In a post-pandemic world, the high street needs to offer customers something more experiential – something online giants like Amazon can’t offer – the CEO of ‘geek culture’ store Geek Retreat has said.
Geek Retreat, the retailer that sells everything from comics and graphic novels to action figures, and also offers customers access to gaming cafés in-store, today announced it was on track to open 60 high street shops by the end of 2021.
The news juxtaposes the story of the high street during the pandemic, when Covid-19-led restrictions saw major mainstream retailers shut their doors permanently after being closed to customers for months at a time, leading to empty, boarded-up shop fronts.
After opening up in Glasgow in 2013, Geek Retreat now boasts 27 UK stores, including in Newcastle, Leeds, London and Northampton.
The 60 new stores are due to open in a number of locations around the UK, including in Blackburn, Hereford and Exeter, as well as more stores in London, including in Sutton, Kingston, Uxbridge and Harrow later this year.
Chief executive Peter Dobson said there could eventually be 15 to 16 Geek Retreat sites in the capital, including in Central London, though it is unlikely the counter-culture shop will open up on struggling Oxford Street, “unless the rents come down” he quipped.
The high street is not yet out of the woods, and with a moratorium coming to an end in July, which was agreed at the start of the pandemic and prevented commercial landlords taking legal action to claim rent or evict tenants, yet more shops could soon close.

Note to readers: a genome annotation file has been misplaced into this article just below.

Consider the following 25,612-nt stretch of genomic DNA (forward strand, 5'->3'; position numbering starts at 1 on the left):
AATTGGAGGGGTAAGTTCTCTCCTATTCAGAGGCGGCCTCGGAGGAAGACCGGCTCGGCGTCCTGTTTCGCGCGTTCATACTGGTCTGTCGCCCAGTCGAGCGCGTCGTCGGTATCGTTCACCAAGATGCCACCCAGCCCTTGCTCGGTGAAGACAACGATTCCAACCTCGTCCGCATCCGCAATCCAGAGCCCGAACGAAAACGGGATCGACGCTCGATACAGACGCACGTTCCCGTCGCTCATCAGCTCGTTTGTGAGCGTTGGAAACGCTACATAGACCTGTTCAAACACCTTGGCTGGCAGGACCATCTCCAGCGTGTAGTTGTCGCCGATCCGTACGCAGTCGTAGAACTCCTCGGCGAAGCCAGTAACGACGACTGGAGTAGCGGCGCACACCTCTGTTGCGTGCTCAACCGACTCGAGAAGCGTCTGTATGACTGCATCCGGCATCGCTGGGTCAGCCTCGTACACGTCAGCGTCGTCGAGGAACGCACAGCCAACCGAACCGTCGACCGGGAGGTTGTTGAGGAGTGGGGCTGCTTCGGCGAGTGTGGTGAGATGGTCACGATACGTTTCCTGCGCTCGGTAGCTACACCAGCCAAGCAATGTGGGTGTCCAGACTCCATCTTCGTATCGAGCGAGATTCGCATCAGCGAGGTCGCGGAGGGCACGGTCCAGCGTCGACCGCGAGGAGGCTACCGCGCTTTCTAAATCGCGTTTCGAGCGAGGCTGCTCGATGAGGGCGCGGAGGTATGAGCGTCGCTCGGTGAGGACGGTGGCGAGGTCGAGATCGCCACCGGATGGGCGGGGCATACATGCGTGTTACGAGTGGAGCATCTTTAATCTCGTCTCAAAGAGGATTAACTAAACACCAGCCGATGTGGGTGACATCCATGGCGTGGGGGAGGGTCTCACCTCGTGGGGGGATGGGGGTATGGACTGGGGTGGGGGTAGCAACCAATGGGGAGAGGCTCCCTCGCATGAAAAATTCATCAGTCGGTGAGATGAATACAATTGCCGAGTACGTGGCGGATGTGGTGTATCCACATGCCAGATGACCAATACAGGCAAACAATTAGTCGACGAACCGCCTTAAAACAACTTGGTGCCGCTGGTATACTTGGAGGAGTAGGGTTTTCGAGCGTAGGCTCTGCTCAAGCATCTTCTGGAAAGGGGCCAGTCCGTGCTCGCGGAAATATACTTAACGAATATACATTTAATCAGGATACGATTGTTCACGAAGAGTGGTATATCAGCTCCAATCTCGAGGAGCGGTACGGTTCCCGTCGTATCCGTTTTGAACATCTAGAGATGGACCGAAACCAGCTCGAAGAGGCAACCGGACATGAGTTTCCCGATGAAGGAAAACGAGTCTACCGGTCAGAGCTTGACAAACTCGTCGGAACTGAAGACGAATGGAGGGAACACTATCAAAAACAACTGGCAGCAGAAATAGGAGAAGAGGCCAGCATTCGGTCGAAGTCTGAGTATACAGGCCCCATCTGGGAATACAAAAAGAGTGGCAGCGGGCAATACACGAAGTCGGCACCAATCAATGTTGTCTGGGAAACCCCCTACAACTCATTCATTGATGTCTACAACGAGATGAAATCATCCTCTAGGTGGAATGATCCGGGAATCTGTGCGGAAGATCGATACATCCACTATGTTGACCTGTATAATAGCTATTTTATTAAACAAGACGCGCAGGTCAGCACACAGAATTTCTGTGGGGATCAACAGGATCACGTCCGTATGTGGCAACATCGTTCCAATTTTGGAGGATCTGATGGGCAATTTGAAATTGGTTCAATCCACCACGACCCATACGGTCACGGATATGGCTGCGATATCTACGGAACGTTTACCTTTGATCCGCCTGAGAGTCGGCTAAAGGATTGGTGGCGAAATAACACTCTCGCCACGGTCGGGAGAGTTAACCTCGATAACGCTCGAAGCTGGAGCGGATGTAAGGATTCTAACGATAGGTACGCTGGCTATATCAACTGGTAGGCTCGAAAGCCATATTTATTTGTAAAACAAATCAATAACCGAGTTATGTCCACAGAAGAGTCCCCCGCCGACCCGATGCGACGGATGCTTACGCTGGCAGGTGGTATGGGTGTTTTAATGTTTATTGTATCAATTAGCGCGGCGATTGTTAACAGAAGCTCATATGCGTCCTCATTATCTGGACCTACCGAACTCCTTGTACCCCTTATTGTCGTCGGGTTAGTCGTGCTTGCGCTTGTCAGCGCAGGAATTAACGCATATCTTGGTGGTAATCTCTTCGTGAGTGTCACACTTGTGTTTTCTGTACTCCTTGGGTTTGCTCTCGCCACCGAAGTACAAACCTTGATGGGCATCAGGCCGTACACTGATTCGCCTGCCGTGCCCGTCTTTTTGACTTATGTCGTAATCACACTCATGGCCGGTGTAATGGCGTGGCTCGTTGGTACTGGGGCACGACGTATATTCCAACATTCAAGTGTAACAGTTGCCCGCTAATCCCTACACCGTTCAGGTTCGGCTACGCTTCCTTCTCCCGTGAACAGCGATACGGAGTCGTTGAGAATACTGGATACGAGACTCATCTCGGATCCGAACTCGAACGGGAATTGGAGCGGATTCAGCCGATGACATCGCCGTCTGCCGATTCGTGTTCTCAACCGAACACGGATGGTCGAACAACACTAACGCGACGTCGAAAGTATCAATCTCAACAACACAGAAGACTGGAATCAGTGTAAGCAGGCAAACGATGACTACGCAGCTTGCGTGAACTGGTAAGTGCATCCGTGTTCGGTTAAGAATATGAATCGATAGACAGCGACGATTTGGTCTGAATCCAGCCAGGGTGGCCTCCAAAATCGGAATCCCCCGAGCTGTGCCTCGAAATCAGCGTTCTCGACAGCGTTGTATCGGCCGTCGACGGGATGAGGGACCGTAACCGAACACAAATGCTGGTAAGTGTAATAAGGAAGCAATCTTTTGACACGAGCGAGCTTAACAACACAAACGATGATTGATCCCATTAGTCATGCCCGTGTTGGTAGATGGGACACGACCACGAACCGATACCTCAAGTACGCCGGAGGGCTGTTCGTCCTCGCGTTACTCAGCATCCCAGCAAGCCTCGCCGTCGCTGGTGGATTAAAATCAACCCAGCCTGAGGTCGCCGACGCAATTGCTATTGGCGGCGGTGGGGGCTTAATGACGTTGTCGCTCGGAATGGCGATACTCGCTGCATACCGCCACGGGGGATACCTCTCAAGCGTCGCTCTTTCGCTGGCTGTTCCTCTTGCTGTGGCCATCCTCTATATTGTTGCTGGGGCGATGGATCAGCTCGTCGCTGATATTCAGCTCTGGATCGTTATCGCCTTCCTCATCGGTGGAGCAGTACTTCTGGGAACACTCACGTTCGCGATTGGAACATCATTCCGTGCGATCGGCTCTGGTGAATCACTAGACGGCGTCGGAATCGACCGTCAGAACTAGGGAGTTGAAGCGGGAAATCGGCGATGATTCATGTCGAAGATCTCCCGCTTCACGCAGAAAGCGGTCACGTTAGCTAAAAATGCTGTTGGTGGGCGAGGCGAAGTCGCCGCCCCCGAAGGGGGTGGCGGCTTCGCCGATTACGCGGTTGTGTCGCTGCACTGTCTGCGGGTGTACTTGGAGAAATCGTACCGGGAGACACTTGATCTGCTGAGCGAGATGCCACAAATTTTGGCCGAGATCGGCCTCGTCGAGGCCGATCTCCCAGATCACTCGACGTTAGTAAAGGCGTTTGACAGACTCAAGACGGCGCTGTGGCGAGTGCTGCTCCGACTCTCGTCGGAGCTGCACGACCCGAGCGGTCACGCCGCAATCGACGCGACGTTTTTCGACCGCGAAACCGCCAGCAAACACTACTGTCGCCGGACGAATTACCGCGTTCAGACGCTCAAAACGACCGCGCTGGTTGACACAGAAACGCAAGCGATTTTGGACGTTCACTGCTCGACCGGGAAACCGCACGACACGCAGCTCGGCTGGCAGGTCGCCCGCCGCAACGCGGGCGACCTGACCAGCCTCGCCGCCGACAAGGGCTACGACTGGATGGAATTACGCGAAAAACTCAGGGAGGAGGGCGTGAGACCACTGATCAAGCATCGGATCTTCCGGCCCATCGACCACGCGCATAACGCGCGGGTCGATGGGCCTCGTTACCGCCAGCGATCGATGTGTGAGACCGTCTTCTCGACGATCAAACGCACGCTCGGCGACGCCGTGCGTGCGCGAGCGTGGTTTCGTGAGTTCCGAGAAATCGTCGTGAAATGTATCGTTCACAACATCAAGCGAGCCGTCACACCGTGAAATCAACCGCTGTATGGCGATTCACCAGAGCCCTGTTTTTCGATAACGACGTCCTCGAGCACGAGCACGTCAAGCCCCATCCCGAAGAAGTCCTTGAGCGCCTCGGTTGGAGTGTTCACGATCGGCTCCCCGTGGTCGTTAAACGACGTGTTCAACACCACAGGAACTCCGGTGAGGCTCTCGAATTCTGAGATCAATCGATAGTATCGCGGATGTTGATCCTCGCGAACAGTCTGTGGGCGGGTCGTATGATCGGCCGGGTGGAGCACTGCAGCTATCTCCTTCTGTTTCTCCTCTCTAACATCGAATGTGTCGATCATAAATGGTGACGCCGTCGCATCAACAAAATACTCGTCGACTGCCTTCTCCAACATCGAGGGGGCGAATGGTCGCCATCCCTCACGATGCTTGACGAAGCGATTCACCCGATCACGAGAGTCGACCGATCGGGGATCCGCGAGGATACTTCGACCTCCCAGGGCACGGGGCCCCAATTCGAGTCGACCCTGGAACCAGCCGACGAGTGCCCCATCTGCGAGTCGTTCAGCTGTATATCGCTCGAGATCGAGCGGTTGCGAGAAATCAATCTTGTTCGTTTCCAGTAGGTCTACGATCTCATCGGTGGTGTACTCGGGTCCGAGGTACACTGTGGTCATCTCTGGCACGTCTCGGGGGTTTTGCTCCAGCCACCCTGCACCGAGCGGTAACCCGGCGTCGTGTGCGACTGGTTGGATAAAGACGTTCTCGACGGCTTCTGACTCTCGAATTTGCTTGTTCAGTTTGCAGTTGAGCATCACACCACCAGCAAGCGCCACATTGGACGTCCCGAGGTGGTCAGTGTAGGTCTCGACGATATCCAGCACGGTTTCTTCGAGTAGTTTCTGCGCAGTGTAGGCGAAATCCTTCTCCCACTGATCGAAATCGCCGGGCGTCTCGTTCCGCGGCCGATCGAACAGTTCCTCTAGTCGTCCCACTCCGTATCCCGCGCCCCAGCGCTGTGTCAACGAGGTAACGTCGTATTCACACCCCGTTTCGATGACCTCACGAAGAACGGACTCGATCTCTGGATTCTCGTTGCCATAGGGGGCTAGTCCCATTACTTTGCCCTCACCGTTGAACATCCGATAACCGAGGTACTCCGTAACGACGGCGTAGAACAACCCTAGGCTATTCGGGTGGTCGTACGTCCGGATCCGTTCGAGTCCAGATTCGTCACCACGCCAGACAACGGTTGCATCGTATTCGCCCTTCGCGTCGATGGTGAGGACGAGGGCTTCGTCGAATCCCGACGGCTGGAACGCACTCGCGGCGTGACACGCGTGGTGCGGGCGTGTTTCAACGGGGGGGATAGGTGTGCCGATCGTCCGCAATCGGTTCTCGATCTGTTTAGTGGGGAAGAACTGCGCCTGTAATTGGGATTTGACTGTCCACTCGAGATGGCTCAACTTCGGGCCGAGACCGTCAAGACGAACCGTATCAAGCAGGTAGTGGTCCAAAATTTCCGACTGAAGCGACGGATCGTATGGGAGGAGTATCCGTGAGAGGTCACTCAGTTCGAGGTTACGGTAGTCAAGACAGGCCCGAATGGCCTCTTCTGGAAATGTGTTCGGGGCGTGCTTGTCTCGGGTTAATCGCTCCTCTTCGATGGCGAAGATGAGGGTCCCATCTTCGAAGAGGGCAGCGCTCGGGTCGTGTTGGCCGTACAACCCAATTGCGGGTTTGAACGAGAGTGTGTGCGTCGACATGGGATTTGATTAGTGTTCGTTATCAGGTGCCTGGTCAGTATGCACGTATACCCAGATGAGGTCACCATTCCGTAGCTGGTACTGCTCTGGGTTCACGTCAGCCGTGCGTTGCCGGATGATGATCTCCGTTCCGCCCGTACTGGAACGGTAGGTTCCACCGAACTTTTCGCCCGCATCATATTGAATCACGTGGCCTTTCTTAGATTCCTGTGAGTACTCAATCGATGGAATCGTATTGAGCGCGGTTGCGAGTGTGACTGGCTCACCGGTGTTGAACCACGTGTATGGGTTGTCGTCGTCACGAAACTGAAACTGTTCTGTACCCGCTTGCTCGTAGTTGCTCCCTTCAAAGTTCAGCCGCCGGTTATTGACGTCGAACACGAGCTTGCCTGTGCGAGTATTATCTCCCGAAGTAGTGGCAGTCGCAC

But Dobson believes the future of the high street lies in experiences, as people have become familiar and comfortable with shopping online during various lockdowns in the past year.
“[The high street] needs to offer something Amazon doesn’t,” he said. “I think it needs to be more of an experience and something different because everyone’s got so used to buying online that I don’t see much of a future for the high street in its previous form.”
The kooky retailer, which uses a franchise model to expand, has been pushing for more stores since before the pandemic hit, but inevitably its plans were delayed.
But despite pandemic-related challenges, Dobson reckons the coronavirus has made places like Geek Retreat more appealing to potential customers.
“We’ve always know that the reason people come to Geek Retreat is because of the community, and feeling like they need a place to belong.
“I think what the pandemic has really brought about is that, for the last year and a bit, nobody has had that. Everyone has been in a situation where they can’t go to the football, or their golf club, and we’ve really tried to create a space of belonging for ‘geeks’ or people who like the things that we sell.”
Despite the store’s major expansion, and the recent flurry of IPO activity in the UK, the retailer is not yet ready for a public listing.
“The next big step is to get to between 200 and 250 stores in the UK, and then European expansion, so we’re in the early stages of plotting that, and we’re looking to potentially raise a round of investment to drive it,” he said.
“That would be the next step before we think about listing on a stock exchange.”